So those are a bunch of trends posts that CIOL published.  After reading them you can get a good feel for what is important in India during 2009.   If anyone reading this has other good sources of 2009 trends in India, please provide them in the comment section below.  Thanks!

Verizon: 2009 Top 10 Tech Trends

Verizon Business issued a press release back on December 10, 2008 with a list of 2009 trends.  The press release, Verizon Business Helps IT Leaders Set Sights for 2009, provides a list of 10 trends Verizon says will be hot during the difficult 2009 economic environment.

You can read the press release for detail, but here is a summary of Verizon Business' list of 10 hot trends for 2009:

  1. Enterprise 2.0:  Web 2.0 is quickly evolving into Enterprise 2.0 as these rich capabilities are creating new business models for some companies and empowering new strategies for others.  Look for Enterprise 2.0 to help organizations take their game to the next level through enhanced collaboration, communications and sharing ideas.
  2. Work as Activity Versus Place:  Companies will continue to recognize the productivity-boosting benefits of enabling mobile teleworkers or at-home teleworkers.  Telework, including new high-definition virtual meetings, will create an increased focus on work as an activity versus a physical location.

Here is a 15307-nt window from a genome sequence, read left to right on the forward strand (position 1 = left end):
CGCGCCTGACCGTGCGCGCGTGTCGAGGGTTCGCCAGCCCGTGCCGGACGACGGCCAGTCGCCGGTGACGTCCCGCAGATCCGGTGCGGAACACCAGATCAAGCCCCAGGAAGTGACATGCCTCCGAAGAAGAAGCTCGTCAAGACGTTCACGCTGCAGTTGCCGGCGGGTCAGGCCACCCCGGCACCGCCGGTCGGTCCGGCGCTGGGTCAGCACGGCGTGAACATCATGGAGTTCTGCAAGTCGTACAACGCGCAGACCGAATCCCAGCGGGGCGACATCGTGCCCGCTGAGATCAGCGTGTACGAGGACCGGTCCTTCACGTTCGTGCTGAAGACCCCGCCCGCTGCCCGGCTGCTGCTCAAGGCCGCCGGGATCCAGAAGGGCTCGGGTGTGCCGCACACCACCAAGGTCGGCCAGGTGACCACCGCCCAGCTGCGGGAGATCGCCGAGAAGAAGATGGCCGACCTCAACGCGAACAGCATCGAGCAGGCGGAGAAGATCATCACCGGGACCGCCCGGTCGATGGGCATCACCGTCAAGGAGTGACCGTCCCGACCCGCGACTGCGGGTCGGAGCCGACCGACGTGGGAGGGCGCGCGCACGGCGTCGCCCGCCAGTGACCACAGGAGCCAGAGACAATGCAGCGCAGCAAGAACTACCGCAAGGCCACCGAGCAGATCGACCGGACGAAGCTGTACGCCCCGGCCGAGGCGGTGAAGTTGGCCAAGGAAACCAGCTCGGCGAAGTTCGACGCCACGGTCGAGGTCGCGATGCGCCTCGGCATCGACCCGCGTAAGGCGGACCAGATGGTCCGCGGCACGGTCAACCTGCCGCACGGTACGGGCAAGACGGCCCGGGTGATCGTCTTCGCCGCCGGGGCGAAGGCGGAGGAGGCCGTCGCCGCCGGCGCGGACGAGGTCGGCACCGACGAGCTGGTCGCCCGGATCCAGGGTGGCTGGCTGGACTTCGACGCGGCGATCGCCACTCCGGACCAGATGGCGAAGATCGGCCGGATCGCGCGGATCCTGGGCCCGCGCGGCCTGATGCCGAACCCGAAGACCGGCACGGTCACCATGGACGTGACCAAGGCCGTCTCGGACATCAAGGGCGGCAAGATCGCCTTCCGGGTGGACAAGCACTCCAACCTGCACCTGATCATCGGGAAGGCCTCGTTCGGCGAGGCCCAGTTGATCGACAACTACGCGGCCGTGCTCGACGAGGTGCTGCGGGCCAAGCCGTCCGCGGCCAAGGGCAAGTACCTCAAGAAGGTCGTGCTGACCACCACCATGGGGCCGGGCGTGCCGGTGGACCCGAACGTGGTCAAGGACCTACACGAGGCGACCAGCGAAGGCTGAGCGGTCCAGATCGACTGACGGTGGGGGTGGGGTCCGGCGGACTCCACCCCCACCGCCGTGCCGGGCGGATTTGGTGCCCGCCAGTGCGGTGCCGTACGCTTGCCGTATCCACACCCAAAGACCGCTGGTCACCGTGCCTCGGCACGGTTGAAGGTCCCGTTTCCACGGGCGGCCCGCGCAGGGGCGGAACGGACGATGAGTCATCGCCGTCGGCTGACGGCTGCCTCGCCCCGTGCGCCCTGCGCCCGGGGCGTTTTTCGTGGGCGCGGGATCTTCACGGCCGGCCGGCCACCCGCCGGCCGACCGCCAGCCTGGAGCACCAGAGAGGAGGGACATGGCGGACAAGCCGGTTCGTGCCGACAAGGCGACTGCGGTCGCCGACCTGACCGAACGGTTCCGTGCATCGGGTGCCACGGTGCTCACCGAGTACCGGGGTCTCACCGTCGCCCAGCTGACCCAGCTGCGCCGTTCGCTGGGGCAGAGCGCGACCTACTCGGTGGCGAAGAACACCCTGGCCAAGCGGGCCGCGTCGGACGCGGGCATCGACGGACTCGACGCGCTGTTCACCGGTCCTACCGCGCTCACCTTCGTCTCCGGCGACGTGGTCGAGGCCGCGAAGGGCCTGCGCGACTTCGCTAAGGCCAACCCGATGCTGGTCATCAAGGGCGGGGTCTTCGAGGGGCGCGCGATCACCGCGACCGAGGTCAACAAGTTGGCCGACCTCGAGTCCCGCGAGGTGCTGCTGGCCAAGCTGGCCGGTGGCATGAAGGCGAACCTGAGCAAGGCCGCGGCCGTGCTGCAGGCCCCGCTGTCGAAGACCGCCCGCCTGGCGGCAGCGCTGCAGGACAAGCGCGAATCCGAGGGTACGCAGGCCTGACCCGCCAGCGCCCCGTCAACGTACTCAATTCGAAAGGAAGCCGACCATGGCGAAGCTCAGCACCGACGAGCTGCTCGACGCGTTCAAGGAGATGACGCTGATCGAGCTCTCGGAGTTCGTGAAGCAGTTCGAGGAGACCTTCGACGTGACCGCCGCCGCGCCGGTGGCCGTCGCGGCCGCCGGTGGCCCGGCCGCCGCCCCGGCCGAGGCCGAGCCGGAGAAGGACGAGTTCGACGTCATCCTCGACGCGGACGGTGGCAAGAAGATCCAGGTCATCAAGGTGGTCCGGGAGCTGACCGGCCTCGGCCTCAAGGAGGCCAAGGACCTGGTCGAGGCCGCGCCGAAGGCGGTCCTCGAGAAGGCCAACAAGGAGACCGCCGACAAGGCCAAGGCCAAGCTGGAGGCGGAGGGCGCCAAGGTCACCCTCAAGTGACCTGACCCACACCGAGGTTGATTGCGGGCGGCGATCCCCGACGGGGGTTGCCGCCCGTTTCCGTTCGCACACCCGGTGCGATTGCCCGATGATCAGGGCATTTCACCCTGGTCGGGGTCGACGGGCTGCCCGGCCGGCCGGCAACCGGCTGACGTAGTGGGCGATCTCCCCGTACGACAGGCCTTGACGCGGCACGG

3. Doing More with Less:  Businesses and governments everywhere are looking for ways to do more with less.  In 2009, it's all about productivity.  Companies can choose which functions to keep in-house and which to hand off to a third party.
  4. Visual Communications:  Video will continue to play a starring role, as companies make the most of their IP connections to create a culture of collaboration. From the boardroom to the desktop to the laptop to the mobile phone, more collaboration will take place, as companies increasingly embrace the cost-savings, productivity and environmental benefits of virtual meetings versus business travel.
  5. Unified Communications Integrated Into Business Processes:  With UC now at the forefront of business communications strategies, companies are making decisions about voice telephony that will help them achieve greater collaboration and productivity.  What's next:  UC integrated into automated business processes, where human and machine intelligence commingle in an IP world to drive even greater business growth.
  6. Ready, Set Go IPv6:  IPv6 will be a necessity for companies to achieve mobility and scalability with increased efficiency and ultimately move their businesses forward.
  7. Getting SaaSy:  Buying computing resources a la carte will help companies control costs while attaining the security, performance, scalability and reliability required for the enterprise.